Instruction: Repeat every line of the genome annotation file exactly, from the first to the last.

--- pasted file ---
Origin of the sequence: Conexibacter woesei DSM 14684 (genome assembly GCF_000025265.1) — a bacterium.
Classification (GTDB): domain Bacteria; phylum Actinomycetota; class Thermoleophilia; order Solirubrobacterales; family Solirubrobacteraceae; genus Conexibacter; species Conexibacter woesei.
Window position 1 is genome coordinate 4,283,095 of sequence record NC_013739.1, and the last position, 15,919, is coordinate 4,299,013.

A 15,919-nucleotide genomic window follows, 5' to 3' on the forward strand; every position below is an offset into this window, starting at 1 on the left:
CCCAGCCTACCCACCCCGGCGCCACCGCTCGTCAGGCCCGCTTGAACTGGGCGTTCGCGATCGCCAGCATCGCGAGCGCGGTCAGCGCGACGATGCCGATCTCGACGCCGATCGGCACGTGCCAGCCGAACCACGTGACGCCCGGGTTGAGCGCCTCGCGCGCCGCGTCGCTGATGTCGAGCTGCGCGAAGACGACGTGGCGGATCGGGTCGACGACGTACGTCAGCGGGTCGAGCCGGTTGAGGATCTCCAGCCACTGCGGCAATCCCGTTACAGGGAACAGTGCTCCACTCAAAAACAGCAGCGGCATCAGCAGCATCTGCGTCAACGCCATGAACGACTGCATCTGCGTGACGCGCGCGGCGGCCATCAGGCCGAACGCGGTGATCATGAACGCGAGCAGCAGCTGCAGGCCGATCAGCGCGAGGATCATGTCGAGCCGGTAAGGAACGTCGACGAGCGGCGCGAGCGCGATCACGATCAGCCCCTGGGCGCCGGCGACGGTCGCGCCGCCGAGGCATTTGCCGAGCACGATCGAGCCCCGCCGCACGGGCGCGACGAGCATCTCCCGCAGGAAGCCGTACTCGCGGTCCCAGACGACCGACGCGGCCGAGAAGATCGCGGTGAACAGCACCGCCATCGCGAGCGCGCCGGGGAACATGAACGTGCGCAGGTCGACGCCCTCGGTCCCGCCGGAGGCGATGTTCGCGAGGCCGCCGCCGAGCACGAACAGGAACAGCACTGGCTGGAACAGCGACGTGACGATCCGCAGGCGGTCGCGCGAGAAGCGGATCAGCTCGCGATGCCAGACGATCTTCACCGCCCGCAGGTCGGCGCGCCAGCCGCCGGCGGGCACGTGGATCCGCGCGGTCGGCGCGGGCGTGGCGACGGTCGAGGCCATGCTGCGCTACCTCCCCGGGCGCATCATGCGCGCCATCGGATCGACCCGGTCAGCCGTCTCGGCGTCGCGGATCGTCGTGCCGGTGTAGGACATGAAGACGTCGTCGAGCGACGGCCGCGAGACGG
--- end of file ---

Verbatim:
Origin of the sequence: Conexibacter woesei DSM 14684 (genome assembly GCF_000025265.1) — a bacterium.
Classification (GTDB): domain Bacteria; phylum Actinomycetota; class Thermoleophilia; order Solirubrobacterales; family Solirubrobacteraceae; genus Conexibacter; species Conexibacter woesei.
Window position 1 is genome coordinate 4,283,095 of sequence record NC_013739.1, and the last position, 15,919, is coordinate 4,299,013.

A 15,919-nucleotide genomic window follows, 5' to 3' on the forward strand; every position below is an offset into this window, starting at 1 on the left:
CCCAGCCTACCCACCCCGGCGCCACCGCTCGTCAGGCCCGCTTGAACTGGGCGTTCGCGATCGCCAGCATCGCGAGCGCGGTCAGCGCGACGATGCCGATCTCGACGCCGATCGGCACGTGCCAGCCGAACCACGTGACGCCCGGGTTGAGCGCCTCGCGCGCCGCGTCGCTGATGTCGAGCTGCGCGAAGACGACGTGGCGGATCGGGTCGACGACGTACGTCAGCGGGTCGAGCCGGTTGAGGATCTCCAGCCACTGCGGCAATCCCGTTACAGGGAACAGTGCTCCACTCAAAAACAGCAGCGGCATCAGCAGCATCTGCGTCAACGCCATGAACGACTGCATCTGCGTGACGCGCGCGGCGGCCATCAGGCCGAACGCGGTGATCATGAACGCGAGCAGCAGCTGCAGGCCGATCAGCGCGAGGATCATGTCGAGCCGGTAAGGAACGTCGACGAGCGGCGCGAGCGCGATCACGATCAGCCCCTGGGCGCCGGCGACGGTCGCGCCGCCGAGGCATTTGCCGAGCACGATCGAGCCCCGCCGCACGGGCGCGACGAGCATCTCCCGCAGGAAGCCGTACTCGCGGTCCCAGACGACCGACGCGGCCGAGAAGATCGCGGTGAACAGCACCGCCATCGCGAGCGCGCCGGGGAACATGAACGTGCGCAGGTCGACGCCCTCGGTCCCGCCGGAGGCGATGTTCGCGAGGCCGCCGCCGAGCACGAACAGGAACAGCACTGGCTGGAACAGCGACGTGACGATCCGCAGGCGGTCGCGCGAGAAGCGGATCAGCTCGCGATGCCAGACGATCTTCACCGCCCGCAGGTCGGCGCGCCAGCCGCCGGCGGGCACGTGGATCCGCGCGGTCGGCGCGGGCGTGGCGACGGTCGAGGCCATGCTGCGCTACCTCCCCGGGCGCATCATGCGCGCCATCGGATCGACCCGGTCAGCCGTCTCGGCGTCGCGGATCGTCGTGCCGGTGTAGGACATGAAGACGTCGTCGAGCGACGGCCGCGAGACGG